Not only would removing each storage disk by hand be a painstaking and time-consuming process, it would also put the sensitive technology at a high risk of getting damaged.
“Each time you handle the disks, since they’re delicate to shock, you take a chance on losing some of them in the process,” Paul says. “So, we decided it was better to move everything all together.”
With the traditional method of moving individual nodes out of the question, Paul and his team were entering uncharted territory.
“We needed to be resourceful, so I engaged our rigging supervisor, J.P. Biondo,” Paul says. “We discussed using air pads to float the cabinets, but we decided that the air pad technology wouldn’t work based on how many seams and threshholds were in the floors. Every time you go across one of those, you’re going to lose air pressure and your cabinet will set down. Moreover, you would have to be able to continually move your air supply tank and compressor with the cabinets.”
Without the air pads, the cabinets would have to be pushed on a dolly, but the unique challenges posed by the lab environment and the shock-sensitive technology meant that Paul and his team had to take an unusual approach to the cart’s design.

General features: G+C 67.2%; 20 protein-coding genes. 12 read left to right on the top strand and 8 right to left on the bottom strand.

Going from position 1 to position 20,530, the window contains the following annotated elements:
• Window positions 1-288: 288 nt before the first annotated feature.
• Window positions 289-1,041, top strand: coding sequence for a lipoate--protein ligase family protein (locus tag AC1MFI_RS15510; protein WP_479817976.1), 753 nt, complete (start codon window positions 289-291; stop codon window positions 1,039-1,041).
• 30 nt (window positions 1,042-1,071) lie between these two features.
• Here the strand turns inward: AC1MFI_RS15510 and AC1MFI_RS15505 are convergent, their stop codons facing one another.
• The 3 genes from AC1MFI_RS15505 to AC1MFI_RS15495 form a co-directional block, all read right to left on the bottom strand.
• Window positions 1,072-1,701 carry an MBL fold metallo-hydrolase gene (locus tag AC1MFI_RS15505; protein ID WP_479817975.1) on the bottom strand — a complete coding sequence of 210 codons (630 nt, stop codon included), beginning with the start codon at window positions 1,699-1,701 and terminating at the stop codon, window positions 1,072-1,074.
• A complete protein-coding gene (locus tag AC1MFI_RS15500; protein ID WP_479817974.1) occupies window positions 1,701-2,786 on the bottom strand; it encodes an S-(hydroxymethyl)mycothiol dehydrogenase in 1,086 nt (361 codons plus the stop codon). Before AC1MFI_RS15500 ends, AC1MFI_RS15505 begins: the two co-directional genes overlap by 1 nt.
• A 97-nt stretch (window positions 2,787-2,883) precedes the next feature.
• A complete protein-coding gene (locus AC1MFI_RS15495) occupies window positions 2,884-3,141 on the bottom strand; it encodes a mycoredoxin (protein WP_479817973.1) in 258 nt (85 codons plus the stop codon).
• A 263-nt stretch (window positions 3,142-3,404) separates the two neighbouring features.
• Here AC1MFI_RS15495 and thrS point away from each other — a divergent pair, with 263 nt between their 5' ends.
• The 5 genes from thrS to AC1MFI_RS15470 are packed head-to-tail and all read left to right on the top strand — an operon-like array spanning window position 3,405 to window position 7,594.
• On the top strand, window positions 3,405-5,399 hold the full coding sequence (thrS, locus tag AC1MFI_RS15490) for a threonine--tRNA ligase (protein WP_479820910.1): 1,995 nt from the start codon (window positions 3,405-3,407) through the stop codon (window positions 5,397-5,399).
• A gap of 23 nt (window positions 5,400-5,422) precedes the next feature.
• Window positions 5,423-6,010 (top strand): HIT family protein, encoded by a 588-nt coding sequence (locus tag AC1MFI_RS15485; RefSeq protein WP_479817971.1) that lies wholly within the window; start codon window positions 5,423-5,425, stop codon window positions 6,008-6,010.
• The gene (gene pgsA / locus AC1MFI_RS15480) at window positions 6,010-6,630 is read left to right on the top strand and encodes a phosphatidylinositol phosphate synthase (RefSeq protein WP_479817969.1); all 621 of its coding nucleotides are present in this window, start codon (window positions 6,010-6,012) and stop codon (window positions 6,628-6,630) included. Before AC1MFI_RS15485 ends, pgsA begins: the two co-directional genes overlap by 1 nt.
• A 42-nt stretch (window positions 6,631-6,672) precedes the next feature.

“We talked about pneumatic wheels that would absorb the impact when you crossed thresholds and things like that,” J.P. says. “The problem was that pneumatic tires would lift the cabinets too high, making them even more top-heavy than they already were. So I kept searching for impact-resistant wheels, and I eventually ran across these wheels that were made specifically for medical equipment.”
The medical-grade wheels seemed to be the perfect solution, but the team ran into yet another problem. These new wheels were much smaller than the pneumatic alternative and, as a result, could only support a fraction of the weight. The solution: upgrading the cart from four wheels to six.
Finally, in mid-September, the team had a dolly custom-designed for the problem at hand, constructed almost entirely out of parts already at ORNL.